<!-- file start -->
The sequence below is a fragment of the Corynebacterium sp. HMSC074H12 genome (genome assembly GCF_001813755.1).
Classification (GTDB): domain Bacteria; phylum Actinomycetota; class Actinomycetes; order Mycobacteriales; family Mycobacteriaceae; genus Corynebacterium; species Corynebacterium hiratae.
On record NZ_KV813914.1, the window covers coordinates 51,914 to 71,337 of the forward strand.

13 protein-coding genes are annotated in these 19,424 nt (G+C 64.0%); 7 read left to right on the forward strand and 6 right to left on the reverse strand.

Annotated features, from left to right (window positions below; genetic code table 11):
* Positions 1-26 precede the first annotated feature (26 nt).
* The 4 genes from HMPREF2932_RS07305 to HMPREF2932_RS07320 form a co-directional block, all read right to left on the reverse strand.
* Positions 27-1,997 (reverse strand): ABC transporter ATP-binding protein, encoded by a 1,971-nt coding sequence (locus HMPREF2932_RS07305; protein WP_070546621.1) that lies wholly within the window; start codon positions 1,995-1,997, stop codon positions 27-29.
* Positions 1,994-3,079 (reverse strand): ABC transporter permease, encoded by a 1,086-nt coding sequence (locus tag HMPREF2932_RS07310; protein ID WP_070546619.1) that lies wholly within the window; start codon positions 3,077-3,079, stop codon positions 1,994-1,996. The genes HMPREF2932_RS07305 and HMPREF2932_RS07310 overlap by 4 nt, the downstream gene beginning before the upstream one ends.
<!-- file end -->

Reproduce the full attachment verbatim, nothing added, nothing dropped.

The sequence below is a fragment of the Corynebacterium sp. HMSC074H12 genome (genome assembly GCF_001813755.1).
Classification (GTDB): domain Bacteria; phylum Actinomycetota; class Actinomycetes; order Mycobacteriales; family Mycobacteriaceae; genus Corynebacterium; species Corynebacterium hiratae.
On record NZ_KV813914.1, the window covers coordinates 51,914 to 71,337 of the forward strand.

13 protein-coding genes are annotated in these 19,424 nt (G+C 64.0%); 7 read left to right on the forward strand and 6 right to left on the reverse strand.

Annotated features, from left to right (window positions below; genetic code table 11):
* Positions 1-26 precede the first annotated feature (26 nt).
* The 4 genes from HMPREF2932_RS07305 to HMPREF2932_RS07320 form a co-directional block, all read right to left on the reverse strand.
* Positions 27-1,997 (reverse strand): ABC transporter ATP-binding protein, encoded by a 1,971-nt coding sequence (locus HMPREF2932_RS07305; protein WP_070546621.1) that lies wholly within the window; start codon positions 1,995-1,997, stop codon positions 27-29.
* Positions 1,994-3,079 (reverse strand): ABC transporter permease, encoded by a 1,086-nt coding sequence (locus tag HMPREF2932_RS07310; protein ID WP_070546619.1) that lies wholly within the window; start codon positions 3,077-3,079, stop codon positions 1,994-1,996. The genes HMPREF2932_RS07305 and HMPREF2932_RS07310 overlap by 4 nt, the downstream gene beginning before the upstream one ends.